Wednesday, 10 August 2011

What is a parenting five-a-day?



The think tank 'CentreForum" have created a list of five daily
essentials for child development. The initiative would aim to
overhaul society's attitudes towards parenting in a similar way to
the change in how drink-driving has been seen over the past 50
years. 

Under the proposal, each day parents should be encouraged to do the
following five tasks:

1. Read to their youngsters for 15 minutes 
2. Talk to them for 20 minutes while the television is turned off.

3. Adopt positive attitudes to your children and praise them
frequently. 
4. Play with them on the floor for ten minutes 
5. Provide a nutritious diet to aid their development. 

Companies that make toys, children's books and baby food would be
encouraged to brand their products with an official logo under the
proposed scheme, which is modelled on the successful "five-a-day"
fruit and vegetables dietary campaign. 

Further recommendations of the scheme are that an additional child
benefit supplement is given to the poorest 20 per cent of the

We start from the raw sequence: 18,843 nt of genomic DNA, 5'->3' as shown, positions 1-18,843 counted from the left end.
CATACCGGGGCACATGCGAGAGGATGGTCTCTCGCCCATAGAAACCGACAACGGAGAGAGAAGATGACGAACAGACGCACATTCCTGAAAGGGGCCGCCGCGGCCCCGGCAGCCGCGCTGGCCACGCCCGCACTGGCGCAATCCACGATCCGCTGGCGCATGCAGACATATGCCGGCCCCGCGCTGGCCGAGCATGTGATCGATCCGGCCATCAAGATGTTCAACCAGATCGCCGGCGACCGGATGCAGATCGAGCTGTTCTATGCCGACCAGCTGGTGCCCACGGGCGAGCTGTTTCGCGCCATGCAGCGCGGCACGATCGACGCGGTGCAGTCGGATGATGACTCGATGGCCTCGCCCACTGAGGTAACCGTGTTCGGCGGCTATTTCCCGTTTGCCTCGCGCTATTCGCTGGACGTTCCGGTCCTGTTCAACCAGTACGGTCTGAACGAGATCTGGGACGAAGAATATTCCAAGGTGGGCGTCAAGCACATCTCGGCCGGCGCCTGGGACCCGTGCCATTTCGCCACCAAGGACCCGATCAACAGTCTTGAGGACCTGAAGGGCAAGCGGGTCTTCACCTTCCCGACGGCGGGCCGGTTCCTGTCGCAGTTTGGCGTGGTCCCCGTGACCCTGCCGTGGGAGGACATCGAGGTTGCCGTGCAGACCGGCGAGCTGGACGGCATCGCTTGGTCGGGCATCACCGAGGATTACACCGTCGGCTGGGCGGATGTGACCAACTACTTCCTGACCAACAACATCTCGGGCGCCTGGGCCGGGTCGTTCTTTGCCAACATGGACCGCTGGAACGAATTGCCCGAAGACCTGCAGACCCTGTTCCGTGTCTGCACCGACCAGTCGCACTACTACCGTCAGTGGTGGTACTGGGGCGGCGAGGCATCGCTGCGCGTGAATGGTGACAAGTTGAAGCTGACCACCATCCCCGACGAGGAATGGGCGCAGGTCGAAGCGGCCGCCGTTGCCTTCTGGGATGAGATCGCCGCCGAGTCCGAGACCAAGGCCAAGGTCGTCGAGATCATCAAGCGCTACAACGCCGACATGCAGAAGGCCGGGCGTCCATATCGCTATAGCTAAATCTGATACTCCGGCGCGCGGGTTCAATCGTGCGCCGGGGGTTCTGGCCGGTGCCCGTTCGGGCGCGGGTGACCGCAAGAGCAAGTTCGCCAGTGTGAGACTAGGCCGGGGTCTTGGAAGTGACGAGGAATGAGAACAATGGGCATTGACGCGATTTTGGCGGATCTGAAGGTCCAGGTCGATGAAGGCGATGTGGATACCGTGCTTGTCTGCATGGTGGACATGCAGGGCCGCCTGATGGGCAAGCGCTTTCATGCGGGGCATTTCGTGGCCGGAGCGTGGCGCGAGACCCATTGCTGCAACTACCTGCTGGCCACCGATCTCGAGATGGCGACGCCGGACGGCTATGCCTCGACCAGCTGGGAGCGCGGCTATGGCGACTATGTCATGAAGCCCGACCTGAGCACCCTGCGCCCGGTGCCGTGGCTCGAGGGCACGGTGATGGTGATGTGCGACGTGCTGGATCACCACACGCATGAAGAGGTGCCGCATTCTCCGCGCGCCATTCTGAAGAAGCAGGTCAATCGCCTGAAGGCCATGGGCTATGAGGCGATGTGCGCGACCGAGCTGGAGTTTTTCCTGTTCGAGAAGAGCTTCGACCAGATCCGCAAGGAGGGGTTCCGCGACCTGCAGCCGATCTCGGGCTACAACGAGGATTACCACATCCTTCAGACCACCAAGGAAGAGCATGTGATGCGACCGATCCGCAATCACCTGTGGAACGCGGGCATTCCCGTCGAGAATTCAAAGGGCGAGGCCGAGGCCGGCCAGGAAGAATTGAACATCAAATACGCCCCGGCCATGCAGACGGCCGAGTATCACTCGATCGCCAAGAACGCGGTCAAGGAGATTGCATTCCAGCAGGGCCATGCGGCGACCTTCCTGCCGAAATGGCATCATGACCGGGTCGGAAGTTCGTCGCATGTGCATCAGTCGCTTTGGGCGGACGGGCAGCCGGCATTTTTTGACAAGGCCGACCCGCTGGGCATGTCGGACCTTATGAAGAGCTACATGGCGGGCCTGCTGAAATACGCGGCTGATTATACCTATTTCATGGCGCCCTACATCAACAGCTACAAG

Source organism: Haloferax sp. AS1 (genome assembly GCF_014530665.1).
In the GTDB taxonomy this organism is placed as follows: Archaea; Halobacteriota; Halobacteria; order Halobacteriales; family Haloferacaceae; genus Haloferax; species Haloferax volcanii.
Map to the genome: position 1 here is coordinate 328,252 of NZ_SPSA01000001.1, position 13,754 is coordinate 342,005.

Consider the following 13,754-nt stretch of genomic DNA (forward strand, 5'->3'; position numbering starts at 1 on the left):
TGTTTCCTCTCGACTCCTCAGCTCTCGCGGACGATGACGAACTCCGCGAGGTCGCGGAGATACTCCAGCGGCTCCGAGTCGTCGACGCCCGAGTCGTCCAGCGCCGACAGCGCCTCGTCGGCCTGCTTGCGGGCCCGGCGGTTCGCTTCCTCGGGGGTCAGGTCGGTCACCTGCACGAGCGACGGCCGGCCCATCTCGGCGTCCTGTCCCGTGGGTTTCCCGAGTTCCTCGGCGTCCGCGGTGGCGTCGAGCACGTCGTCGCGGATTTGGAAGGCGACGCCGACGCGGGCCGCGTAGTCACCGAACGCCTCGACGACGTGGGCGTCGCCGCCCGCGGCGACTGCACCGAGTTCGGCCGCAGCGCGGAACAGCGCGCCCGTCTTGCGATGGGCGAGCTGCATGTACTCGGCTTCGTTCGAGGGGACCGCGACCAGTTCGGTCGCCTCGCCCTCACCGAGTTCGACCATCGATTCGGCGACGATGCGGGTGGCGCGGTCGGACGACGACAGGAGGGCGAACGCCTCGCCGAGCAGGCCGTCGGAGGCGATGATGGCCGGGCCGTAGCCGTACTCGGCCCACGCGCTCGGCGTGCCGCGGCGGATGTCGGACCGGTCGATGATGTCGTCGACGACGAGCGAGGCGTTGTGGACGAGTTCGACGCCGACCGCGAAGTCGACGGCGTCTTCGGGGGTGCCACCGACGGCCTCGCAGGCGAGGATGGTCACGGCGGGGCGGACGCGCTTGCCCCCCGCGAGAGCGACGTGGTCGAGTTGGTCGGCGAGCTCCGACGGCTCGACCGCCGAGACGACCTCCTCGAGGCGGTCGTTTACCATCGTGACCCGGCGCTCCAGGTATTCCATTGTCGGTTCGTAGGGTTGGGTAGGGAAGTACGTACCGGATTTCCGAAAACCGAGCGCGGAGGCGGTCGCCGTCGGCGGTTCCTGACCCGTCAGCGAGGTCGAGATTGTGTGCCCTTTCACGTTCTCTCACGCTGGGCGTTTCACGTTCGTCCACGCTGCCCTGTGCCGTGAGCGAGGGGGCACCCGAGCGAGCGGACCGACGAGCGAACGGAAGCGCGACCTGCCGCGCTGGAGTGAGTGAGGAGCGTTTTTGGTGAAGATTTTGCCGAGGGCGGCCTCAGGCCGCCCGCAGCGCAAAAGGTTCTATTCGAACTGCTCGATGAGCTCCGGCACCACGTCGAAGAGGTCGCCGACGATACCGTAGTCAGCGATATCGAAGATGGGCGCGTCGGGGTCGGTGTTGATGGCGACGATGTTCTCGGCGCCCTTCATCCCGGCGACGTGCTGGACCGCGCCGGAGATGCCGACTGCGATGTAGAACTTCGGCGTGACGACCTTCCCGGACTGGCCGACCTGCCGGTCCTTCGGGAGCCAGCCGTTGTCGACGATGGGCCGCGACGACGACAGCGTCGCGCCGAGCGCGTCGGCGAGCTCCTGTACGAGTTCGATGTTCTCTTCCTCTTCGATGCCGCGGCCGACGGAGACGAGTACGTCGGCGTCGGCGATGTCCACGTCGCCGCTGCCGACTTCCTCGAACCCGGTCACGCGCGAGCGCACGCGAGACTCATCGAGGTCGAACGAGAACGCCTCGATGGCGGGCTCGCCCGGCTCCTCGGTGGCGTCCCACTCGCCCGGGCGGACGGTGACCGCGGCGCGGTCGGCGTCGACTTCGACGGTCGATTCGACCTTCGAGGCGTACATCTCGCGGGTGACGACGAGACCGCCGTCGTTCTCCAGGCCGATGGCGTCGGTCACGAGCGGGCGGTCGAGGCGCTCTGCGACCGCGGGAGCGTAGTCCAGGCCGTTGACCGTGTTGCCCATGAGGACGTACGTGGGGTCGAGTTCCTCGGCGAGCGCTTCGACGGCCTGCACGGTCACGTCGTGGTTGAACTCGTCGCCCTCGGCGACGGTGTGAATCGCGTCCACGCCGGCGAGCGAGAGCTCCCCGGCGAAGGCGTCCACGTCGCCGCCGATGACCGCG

population, as long as they attend parenting classes. This is to
encourage take-up of the parenting classes offered as part of the
scheme.

Research has found that the quality of parenting and educational
influences in the early months and years of a child's life have an
overwhelming influence on their later progress at school and
careers. Typically, children from the poorest families are exposed
to far fewer words, less likely to
read books with their parents and eat poorer diets than their
peers in wealthier homes. The result can be that children from
deprived homes fail to master essential literacy skills and become
mentally and physically unhealthy. 

The children's minister, Sarah Teather, warmly welcomed the
proposals, whilst critics have branded the recommendations from the
CentreForum 'ridiculous' and another example of 'nanny state
meddling'. Tory MP Philip Davies said: 'It's ridiculous. Anyone
would think we have money to burn in this country. It's another
well-meaning, but ill-thought-out, hare-brained scheme.' 

So what do you think about the proposed scheme? And is your child
getting their five-a-day from you? Let us know what you think in
our chat forum

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